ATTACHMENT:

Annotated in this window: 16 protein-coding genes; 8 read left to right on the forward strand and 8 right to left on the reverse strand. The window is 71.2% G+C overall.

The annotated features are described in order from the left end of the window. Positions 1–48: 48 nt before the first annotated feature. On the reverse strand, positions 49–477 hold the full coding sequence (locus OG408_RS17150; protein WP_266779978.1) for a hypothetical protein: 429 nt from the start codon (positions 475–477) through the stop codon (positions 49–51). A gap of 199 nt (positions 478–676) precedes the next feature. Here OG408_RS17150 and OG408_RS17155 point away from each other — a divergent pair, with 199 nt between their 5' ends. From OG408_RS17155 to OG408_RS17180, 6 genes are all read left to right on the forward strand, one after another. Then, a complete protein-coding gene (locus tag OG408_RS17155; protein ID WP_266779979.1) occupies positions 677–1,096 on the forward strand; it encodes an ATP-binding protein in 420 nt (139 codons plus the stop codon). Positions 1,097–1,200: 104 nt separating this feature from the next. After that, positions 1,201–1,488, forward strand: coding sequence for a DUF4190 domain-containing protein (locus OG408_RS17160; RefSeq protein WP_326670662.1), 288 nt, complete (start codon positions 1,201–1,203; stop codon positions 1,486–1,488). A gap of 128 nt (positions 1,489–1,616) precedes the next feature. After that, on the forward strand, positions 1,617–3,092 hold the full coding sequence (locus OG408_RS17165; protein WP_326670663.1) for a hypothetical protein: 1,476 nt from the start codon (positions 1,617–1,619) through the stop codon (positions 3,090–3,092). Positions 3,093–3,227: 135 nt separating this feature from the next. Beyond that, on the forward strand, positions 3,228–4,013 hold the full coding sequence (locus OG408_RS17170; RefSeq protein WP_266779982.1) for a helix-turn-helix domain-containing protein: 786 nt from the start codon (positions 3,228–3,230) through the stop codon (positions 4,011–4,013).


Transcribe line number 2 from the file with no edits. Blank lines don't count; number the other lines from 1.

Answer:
The annotated features are described in order from the left end of the window. Positions 1–48: 48 nt before the first annotated feature. On the reverse strand, positions 49–477 hold the full coding sequence (locus OG408_RS17150; protein WP_266779978.1) for a hypothetical protein: 429 nt from the start codon (positions 475–477) through the stop codon (positions 49–51). A gap of 199 nt (positions 478–676) precedes the next feature. Here OG408_RS17150 and OG408_RS17155 point away from each other — a divergent pair, with 199 nt between their 5' ends. From OG408_RS17155 to OG408_RS17180, 6 genes are all read left to right on the forward strand, one after another. Then, a complete protein-coding gene (locus tag OG408_RS17155; protein ID WP_266779979.1) occupies positions 677–1,096 on the forward strand; it encodes an ATP-binding protein in 420 nt (139 codons plus the stop codon). Positions 1,097–1,200: 104 nt separating this feature from the next. After that, positions 1,201–1,488, forward strand: coding sequence for a DUF4190 domain-containing protein (locus OG408_RS17160; RefSeq protein WP_326670662.1), 288 nt, complete (start codon positions 1,201–1,203; stop codon positions 1,486–1,488). A gap of 128 nt (positions 1,489–1,616) precedes the next feature. After that, on the forward strand, positions 1,617–3,092 hold the full coding sequence (locus OG408_RS17165; protein WP_326670663.1) for a hypothetical protein: 1,476 nt from the start codon (positions 1,617–1,619) through the stop codon (positions 3,090–3,092). Positions 3,093–3,227: 135 nt separating this feature from the next. Beyond that, on the forward strand, positions 3,228–4,013 hold the full coding sequence (locus OG408_RS17170; RefSeq protein WP_266779982.1) for a helix-turn-helix domain-containing protein: 786 nt from the start codon (positions 3,228–3,230) through the stop codon (positions 4,011–4,013).